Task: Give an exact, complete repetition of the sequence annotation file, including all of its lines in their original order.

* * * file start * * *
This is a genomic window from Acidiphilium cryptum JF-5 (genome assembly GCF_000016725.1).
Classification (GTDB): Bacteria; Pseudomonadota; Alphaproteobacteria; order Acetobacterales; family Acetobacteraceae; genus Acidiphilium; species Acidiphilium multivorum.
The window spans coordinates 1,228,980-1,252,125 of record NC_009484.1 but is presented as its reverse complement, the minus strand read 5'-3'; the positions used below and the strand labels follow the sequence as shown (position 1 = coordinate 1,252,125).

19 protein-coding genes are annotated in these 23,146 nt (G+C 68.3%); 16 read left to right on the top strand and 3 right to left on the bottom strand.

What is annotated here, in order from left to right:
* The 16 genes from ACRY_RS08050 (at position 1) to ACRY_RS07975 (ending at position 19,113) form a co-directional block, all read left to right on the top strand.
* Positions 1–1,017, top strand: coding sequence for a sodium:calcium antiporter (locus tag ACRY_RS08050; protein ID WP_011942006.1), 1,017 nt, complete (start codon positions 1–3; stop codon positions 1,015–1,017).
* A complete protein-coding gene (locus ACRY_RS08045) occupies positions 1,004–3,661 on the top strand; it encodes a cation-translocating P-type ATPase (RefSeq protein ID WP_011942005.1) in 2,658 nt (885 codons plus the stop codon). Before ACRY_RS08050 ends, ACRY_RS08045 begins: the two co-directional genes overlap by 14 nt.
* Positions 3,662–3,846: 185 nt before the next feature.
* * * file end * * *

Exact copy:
This is a genomic window from Acidiphilium cryptum JF-5 (genome assembly GCF_000016725.1).
Classification (GTDB): Bacteria; Pseudomonadota; Alphaproteobacteria; order Acetobacterales; family Acetobacteraceae; genus Acidiphilium; species Acidiphilium multivorum.
The window spans coordinates 1,228,980-1,252,125 of record NC_009484.1 but is presented as its reverse complement, the minus strand read 5'-3'; the positions used below and the strand labels follow the sequence as shown (position 1 = coordinate 1,252,125).

19 protein-coding genes are annotated in these 23,146 nt (G+C 68.3%); 16 read left to right on the top strand and 3 right to left on the bottom strand.

What is annotated here, in order from left to right:
* The 16 genes from ACRY_RS08050 (at position 1) to ACRY_RS07975 (ending at position 19,113) form a co-directional block, all read left to right on the top strand.
* Positions 1–1,017, top strand: coding sequence for a sodium:calcium antiporter (locus tag ACRY_RS08050; protein ID WP_011942006.1), 1,017 nt, complete (start codon positions 1–3; stop codon positions 1,015–1,017).
* A complete protein-coding gene (locus ACRY_RS08045) occupies positions 1,004–3,661 on the top strand; it encodes a cation-translocating P-type ATPase (RefSeq protein ID WP_011942005.1) in 2,658 nt (885 codons plus the stop codon). Before ACRY_RS08050 ends, ACRY_RS08045 begins: the two co-directional genes overlap by 14 nt.
* Positions 3,662–3,846: 185 nt before the next feature.